Friday, March 05, 2010

goal setting tip from Jack Canfield best selling authors of the Chicken Soup For The Soul series

It’s easy to lose sight of your goals. Sometimes we’re so busy we can’t see the big picture anymore. Schedule time to think. Make it a priority. Develop unusual clarity – a crystal-clear picture of what you want - so that you can refocus and look at things in perspective.
The Top-10 Goals Checklist
If you’re finding it difficult to focus on your goals, here is a wonderful checklist that will help you set, or re-set goals that will last the distance.

1. Your most important goals must be yours. It sounds obvious, but don’t let the media, parents, friends or neighbours set your goals. Make sure your goals are what you really want.

2. Your goals must be meaningful. If you’re goal isn’t meaningful it won’t last the distance. What are you willing to give up to achieve this goal? You can guarantee there will be sacrifices along the way. Your goals should be what drive you to get up in the morning – even when you don’t feel like it.

3. Your goals must be specific and measurable. Accurately define what you want. The more specific the better. If your goal is to be financially independent, define what that means. Does it mean having $50 million in the bank, being debt free etc. Be more specific.

4. Your goals must be flexible. On the road to achieve your goals, other opportunities may arise. You don’t need to try every new idea, but be open to genuine opportunities.

5. Your goals must be challenging and exciting. Think big. Your goals should be so exciting they keep you up at night. They don’t have to be epic, like climbing Mt. Everest (unless that’s what you want), but they shouldn’t be mediocre.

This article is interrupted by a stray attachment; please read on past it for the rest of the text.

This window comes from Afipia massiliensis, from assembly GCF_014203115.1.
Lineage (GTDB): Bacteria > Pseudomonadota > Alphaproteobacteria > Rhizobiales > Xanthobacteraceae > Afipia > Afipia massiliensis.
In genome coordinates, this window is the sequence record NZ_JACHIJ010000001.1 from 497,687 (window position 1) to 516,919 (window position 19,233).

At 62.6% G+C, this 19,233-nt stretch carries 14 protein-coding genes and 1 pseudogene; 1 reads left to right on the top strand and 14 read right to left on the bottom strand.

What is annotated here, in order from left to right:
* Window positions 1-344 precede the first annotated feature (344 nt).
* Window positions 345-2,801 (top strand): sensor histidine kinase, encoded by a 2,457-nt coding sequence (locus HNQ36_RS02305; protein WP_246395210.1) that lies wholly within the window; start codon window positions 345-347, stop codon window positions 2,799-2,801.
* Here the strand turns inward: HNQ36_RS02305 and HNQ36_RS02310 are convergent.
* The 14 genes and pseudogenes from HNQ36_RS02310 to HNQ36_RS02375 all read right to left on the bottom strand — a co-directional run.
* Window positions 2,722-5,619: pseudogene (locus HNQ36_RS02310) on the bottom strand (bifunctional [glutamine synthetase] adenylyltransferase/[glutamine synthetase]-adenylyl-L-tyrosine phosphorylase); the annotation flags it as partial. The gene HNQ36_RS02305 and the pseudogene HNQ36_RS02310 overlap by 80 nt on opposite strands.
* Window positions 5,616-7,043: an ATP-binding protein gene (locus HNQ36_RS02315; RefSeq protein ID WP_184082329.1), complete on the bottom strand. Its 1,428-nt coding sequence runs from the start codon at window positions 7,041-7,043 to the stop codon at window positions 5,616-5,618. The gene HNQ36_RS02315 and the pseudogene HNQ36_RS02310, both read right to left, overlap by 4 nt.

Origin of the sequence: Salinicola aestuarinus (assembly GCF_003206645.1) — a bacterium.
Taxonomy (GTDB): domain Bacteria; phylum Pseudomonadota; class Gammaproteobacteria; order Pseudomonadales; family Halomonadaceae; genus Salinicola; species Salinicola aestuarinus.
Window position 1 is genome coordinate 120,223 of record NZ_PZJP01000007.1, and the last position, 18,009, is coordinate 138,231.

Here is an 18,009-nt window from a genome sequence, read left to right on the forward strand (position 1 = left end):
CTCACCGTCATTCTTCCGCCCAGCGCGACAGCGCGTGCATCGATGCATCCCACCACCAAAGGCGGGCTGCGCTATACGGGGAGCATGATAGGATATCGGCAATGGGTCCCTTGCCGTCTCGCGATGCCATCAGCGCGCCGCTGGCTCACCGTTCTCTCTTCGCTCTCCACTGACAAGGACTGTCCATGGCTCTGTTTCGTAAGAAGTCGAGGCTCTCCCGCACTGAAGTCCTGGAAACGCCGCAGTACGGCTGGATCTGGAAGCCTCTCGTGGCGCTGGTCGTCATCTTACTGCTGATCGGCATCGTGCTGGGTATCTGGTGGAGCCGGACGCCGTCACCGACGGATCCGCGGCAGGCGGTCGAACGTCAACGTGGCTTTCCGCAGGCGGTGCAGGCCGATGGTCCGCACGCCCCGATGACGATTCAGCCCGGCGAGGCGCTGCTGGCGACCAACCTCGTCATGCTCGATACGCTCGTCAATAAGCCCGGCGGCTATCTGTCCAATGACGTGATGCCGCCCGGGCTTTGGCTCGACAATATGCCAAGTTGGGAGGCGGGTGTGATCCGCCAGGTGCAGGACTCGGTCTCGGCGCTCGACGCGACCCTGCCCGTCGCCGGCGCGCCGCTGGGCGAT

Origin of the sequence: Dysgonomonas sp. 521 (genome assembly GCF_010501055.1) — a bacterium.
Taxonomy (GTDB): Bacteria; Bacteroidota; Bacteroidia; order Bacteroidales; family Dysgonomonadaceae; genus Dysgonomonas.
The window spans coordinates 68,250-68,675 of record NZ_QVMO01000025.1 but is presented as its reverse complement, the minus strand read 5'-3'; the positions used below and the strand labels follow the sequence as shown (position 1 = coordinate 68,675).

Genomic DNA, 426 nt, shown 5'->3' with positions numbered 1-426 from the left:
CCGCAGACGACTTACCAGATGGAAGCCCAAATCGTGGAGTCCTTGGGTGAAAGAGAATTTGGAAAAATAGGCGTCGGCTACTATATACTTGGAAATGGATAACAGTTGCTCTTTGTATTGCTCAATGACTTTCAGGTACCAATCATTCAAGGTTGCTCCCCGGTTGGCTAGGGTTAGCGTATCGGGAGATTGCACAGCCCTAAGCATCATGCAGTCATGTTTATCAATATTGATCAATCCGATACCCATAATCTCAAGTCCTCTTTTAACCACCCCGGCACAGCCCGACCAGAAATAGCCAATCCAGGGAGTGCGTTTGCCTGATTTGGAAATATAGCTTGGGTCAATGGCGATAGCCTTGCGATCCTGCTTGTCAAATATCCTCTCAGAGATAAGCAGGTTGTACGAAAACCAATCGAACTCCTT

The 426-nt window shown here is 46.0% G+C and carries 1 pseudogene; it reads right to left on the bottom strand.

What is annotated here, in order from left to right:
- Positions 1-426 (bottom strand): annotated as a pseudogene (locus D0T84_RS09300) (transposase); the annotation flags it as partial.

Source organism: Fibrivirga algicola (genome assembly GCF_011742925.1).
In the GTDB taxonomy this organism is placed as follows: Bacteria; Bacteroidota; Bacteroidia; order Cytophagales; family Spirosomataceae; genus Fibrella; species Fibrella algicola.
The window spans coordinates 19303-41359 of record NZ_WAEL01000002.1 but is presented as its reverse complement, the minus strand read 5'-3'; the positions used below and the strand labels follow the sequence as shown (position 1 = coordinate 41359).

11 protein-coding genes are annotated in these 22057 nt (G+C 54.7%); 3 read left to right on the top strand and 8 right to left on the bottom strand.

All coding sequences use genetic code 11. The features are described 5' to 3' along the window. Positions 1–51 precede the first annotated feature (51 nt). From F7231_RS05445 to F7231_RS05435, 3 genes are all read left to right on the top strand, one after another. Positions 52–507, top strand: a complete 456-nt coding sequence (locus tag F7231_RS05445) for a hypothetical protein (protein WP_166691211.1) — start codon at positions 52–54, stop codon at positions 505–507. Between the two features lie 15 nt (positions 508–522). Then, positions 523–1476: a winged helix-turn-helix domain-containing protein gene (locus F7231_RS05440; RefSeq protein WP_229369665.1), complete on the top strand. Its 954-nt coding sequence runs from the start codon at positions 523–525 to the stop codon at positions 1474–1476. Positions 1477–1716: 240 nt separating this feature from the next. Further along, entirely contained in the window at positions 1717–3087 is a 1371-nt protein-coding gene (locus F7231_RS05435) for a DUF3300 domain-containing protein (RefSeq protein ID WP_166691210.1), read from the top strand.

6. Your goals must be in alignment with your values. If your goals are in alignment with your values, achieving them becomes easier. There will be no internal conflict and this combined energy will propel you to greater success.

7. Your goals must be well balanced. When people in their eighties are asked what they would do differently if they could live their lives again, they never say, ‘I’d spend more time at the office.’

Set goals that include the more pleasant things of life such as family time, recreation, travel and hobbies.

8. Your goals must be realistic. If you’re four feet tall, it’s unlikely you’ll play professional basketball. Set goals that are challenging, but achievable, and give yourself enough time to complete them.

9. Your goals must include contribution. Many just set monetary goals and don’t leave any room for giving. Remember to also set goals that give something back. This contribution can take many forms, but the payback is guaranteed, though it often comes in unexpected ways.

10. Your goals need to be supported. You’ll need some help along the way. You have three options:
a) Tell the world – lots of pressure, but it works for some.
b) Don’t tell anyone – actions speak louder than words.
c) Tell a select few people whom you trust and who will support you (recommended).
When you find it difficult to focus on your goals, then it’s time to refocus. The next strategy will help you do this daily.

1 comment:

Becky said...

Thanks for the post! Great point. We built a site specifically to help people achieve their goals. You can even share your goals on Facebook to get support from friends. Love your feedback! - Becky